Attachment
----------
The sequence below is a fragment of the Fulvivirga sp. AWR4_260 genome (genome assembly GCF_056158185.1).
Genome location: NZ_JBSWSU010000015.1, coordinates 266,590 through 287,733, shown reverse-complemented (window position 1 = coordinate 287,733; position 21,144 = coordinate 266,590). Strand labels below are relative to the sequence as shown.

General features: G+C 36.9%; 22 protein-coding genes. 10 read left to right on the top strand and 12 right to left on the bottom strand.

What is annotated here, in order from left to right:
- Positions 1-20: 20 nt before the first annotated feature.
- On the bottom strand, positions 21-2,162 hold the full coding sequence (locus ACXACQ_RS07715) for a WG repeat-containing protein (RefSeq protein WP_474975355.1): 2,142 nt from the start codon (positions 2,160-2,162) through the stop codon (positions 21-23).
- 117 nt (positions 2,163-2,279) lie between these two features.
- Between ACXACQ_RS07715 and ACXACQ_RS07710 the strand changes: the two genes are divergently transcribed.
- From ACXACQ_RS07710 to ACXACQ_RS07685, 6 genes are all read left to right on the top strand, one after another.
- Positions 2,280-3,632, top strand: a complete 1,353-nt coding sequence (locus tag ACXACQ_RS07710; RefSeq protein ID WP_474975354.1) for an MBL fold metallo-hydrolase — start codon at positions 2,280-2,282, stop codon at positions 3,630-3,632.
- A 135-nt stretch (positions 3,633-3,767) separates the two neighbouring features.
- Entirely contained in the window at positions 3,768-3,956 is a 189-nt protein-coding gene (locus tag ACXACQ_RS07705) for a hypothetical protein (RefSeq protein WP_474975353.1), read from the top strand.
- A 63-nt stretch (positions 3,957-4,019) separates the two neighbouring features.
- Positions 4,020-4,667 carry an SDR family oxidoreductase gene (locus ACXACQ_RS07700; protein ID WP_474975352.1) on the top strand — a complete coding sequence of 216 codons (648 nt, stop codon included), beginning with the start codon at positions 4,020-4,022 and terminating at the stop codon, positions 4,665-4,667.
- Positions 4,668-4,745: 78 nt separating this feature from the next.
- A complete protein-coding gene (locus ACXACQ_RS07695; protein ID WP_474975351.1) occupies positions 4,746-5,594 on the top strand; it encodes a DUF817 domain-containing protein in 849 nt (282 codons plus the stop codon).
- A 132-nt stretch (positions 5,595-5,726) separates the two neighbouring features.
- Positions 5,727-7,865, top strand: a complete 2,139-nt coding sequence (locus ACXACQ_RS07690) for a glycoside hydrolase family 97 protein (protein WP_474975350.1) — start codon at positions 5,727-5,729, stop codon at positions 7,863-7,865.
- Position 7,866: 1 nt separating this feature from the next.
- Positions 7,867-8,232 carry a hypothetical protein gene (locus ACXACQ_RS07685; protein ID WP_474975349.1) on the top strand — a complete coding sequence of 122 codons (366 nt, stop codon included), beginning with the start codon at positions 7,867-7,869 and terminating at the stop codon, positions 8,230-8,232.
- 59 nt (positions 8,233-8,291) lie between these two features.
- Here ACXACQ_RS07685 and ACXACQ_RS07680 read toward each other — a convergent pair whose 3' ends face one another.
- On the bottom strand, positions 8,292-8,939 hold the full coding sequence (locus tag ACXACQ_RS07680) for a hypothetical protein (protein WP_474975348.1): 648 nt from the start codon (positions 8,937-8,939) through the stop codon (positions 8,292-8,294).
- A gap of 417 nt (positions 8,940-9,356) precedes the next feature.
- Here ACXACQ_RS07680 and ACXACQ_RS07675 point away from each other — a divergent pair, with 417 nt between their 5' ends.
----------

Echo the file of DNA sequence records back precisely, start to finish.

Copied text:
The sequence below is a fragment of the Fulvivirga sp. AWR4_260 genome (genome assembly GCF_056158185.1).
Genome location: NZ_JBSWSU010000015.1, coordinates 266,590 through 287,733, shown reverse-complemented (window position 1 = coordinate 287,733; position 21,144 = coordinate 266,590). Strand labels below are relative to the sequence as shown.

General features: G+C 36.9%; 22 protein-coding genes. 10 read left to right on the top strand and 12 right to left on the bottom strand.

What is annotated here, in order from left to right:
- Positions 1-20: 20 nt before the first annotated feature.
- On the bottom strand, positions 21-2,162 hold the full coding sequence (locus ACXACQ_RS07715) for a WG repeat-containing protein (RefSeq protein WP_474975355.1): 2,142 nt from the start codon (positions 2,160-2,162) through the stop codon (positions 21-23).
- 117 nt (positions 2,163-2,279) lie between these two features.
- Between ACXACQ_RS07715 and ACXACQ_RS07710 the strand changes: the two genes are divergently transcribed.
- From ACXACQ_RS07710 to ACXACQ_RS07685, 6 genes are all read left to right on the top strand, one after another.
- Positions 2,280-3,632, top strand: a complete 1,353-nt coding sequence (locus tag ACXACQ_RS07710; RefSeq protein ID WP_474975354.1) for an MBL fold metallo-hydrolase — start codon at positions 2,280-2,282, stop codon at positions 3,630-3,632.
- A 135-nt stretch (positions 3,633-3,767) separates the two neighbouring features.
- Entirely contained in the window at positions 3,768-3,956 is a 189-nt protein-coding gene (locus tag ACXACQ_RS07705) for a hypothetical protein (RefSeq protein WP_474975353.1), read from the top strand.
- A 63-nt stretch (positions 3,957-4,019) separates the two neighbouring features.
- Positions 4,020-4,667 carry an SDR family oxidoreductase gene (locus ACXACQ_RS07700; protein ID WP_474975352.1) on the top strand — a complete coding sequence of 216 codons (648 nt, stop codon included), beginning with the start codon at positions 4,020-4,022 and terminating at the stop codon, positions 4,665-4,667.
- Positions 4,668-4,745: 78 nt separating this feature from the next.
- A complete protein-coding gene (locus ACXACQ_RS07695; protein ID WP_474975351.1) occupies positions 4,746-5,594 on the top strand; it encodes a DUF817 domain-containing protein in 849 nt (282 codons plus the stop codon).
- A 132-nt stretch (positions 5,595-5,726) separates the two neighbouring features.
- Positions 5,727-7,865, top strand: a complete 2,139-nt coding sequence (locus ACXACQ_RS07690) for a glycoside hydrolase family 97 protein (protein WP_474975350.1) — start codon at positions 5,727-5,729, stop codon at positions 7,863-7,865.
- Position 7,866: 1 nt separating this feature from the next.
- Positions 7,867-8,232 carry a hypothetical protein gene (locus ACXACQ_RS07685; protein ID WP_474975349.1) on the top strand — a complete coding sequence of 122 codons (366 nt, stop codon included), beginning with the start codon at positions 7,867-7,869 and terminating at the stop codon, positions 8,230-8,232.
- 59 nt (positions 8,233-8,291) lie between these two features.
- Here ACXACQ_RS07685 and ACXACQ_RS07680 read toward each other — a convergent pair whose 3' ends face one another.
- On the bottom strand, positions 8,292-8,939 hold the full coding sequence (locus tag ACXACQ_RS07680) for a hypothetical protein (protein WP_474975348.1): 648 nt from the start codon (positions 8,937-8,939) through the stop codon (positions 8,292-8,294).
- A gap of 417 nt (positions 8,940-9,356) precedes the next feature.
- Here ACXACQ_RS07680 and ACXACQ_RS07675 point away from each other — a divergent pair, with 417 nt between their 5' ends.